“This renovation of the Utah State Capitol, with its scope, vision, commitment, and authenticity, will distinguish it as one of the most significant projects that has ever been done in the United States.” ~ Wilson Martin, Utah State Historic Preservation Officer
Ninety-five years ago, Architect Richard Kletting drew up a stunning design for the Utah State Capitol. Today, a major restoration of the Capitol has recreated his vision.
To find out how, read on!
The major purpose of the restoration project was to keep the building from falling down. That’s engineering stuff, and you can read about it here. On to the preservation part!
Hard to believe, but in the 1960s the state pulled the original windows out and replaced them with aluminum. Today, the originals have been re-created, complete with the mahogany trim milled like the original and with replicated bronze pulleys and weights. (There are 550 windows, by the way!)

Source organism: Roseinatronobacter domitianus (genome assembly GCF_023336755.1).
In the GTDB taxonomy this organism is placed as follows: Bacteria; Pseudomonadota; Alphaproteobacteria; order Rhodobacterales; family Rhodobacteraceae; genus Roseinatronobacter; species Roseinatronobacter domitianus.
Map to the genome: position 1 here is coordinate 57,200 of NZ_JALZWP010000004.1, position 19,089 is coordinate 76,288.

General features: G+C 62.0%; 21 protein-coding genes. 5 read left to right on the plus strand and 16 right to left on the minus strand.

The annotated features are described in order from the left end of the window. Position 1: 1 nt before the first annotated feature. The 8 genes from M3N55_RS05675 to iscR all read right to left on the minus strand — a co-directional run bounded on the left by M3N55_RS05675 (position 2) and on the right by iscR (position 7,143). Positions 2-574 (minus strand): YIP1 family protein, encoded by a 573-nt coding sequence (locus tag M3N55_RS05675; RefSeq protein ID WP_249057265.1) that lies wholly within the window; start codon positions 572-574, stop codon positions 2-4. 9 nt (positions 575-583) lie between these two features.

The drum (that round part beneath the dome) has been a big problem over the years. Architect Kletting wanted to use terra cotta originally, but the state decided to save money and just use stucco, scoring and painting it to look like stone. (They did use terra cotta for the decorations).
But plaster isn’t a long-lasting material. Its deterioration even damaged the interior murals!
So the preservation team decided to replace the stucco with terra cotta. Richard Kletting would be pleased.
Kletting was ahead of his time in bringing in outside light as much as possible. For instance, the rotunda floor once was partly glass. That has been restored.
The immense skylights (which comprise 25% of the building’s main roof!) have also been restored and upgraded.
Nine decades ago, Utahns debated fiercely whether to use polished Vermont granite or the rougher but local Little Cottonwood Canyon granite for the Capitol’s columns. Local stone won out. The columns have been cleaned and repaired.
The original decorative paint schemes have been re-created, and a replica of the original dais sits in the House chambers.